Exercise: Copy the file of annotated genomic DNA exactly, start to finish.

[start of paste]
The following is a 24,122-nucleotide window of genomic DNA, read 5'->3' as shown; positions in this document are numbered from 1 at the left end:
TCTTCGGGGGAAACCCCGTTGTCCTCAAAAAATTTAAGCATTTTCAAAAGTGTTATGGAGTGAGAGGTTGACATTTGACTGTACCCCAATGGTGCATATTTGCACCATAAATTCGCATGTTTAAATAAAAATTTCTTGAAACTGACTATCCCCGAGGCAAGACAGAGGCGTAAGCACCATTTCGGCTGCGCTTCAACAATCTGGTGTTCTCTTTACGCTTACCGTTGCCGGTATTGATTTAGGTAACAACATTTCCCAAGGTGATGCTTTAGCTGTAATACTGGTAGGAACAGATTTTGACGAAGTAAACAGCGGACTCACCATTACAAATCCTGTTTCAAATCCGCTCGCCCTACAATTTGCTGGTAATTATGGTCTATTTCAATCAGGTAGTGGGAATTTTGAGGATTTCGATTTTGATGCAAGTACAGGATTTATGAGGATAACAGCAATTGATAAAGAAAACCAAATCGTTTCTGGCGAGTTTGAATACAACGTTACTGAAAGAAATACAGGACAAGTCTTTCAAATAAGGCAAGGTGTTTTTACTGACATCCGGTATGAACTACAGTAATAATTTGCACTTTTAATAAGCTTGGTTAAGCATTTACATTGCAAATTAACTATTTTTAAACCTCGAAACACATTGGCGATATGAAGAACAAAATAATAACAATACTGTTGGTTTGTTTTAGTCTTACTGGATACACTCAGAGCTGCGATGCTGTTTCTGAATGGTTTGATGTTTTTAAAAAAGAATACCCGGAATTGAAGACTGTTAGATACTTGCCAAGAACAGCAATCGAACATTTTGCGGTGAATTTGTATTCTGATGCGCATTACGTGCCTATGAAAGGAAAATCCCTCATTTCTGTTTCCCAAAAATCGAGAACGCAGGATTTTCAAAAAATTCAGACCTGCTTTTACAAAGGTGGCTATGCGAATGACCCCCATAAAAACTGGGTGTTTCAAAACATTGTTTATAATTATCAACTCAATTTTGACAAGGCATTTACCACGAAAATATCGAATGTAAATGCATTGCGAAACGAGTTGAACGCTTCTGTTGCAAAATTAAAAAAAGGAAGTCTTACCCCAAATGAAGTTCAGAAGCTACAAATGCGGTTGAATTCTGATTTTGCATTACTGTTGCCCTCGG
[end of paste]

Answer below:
The following is a 24,122-nucleotide window of genomic DNA, read 5'->3' as shown; positions in this document are numbered from 1 at the left end:
TCTTCGGGGGAAACCCCGTTGTCCTCAAAAAATTTAAGCATTTTCAAAAGTGTTATGGAGTGAGAGGTTGACATTTGACTGTACCCCAATGGTGCATATTTGCACCATAAATTCGCATGTTTAAATAAAAATTTCTTGAAACTGACTATCCCCGAGGCAAGACAGAGGCGTAAGCACCATTTCGGCTGCGCTTCAACAATCTGGTGTTCTCTTTACGCTTACCGTTGCCGGTATTGATTTAGGTAACAACATTTCCCAAGGTGATGCTTTAGCTGTAATACTGGTAGGAACAGATTTTGACGAAGTAAACAGCGGACTCACCATTACAAATCCTGTTTCAAATCCGCTCGCCCTACAATTTGCTGGTAATTATGGTCTATTTCAATCAGGTAGTGGGAATTTTGAGGATTTCGATTTTGATGCAAGTACAGGATTTATGAGGATAACAGCAATTGATAAAGAAAACCAAATCGTTTCTGGCGAGTTTGAATACAACGTTACTGAAAGAAATACAGGACAAGTCTTTCAAATAAGGCAAGGTGTTTTTACTGACATCCGGTATGAACTACAGTAATAATTTGCACTTTTAATAAGCTTGGTTAAGCATTTACATTGCAAATTAACTATTTTTAAACCTCGAAACACATTGGCGATATGAAGAACAAAATAATAACAATACTGTTGGTTTGTTTTAGTCTTACTGGATACACTCAGAGCTGCGATGCTGTTTCTGAATGGTTTGATGTTTTTAAAAAAGAATACCCGGAATTGAAGACTGTTAGATACTTGCCAAGAACAGCAATCGAACATTTTGCGGTGAATTTGTATTCTGATGCGCATTACGTGCCTATGAAAGGAAAATCCCTCATTTCTGTTTCCCAAAAATCGAGAACGCAGGATTTTCAAAAAATTCAGACCTGCTTTTACAAAGGTGGCTATGCGAATGACCCCCATAAAAACTGGGTGTTTCAAAACATTGTTTATAATTATCAACTCAATTTTGACAAGGCATTTACCACGAAAATATCGAATGTAAATGCATTGCGAAACGAGTTGAACGCTTCTGTTGCAAAATTAAAAAAAGGAAGTCTTACCCCAAATGAAGTTCAGAAGCTACAAATGCGGTTGAATTCTGATTTTGCATTACTGTTGCCCTCGG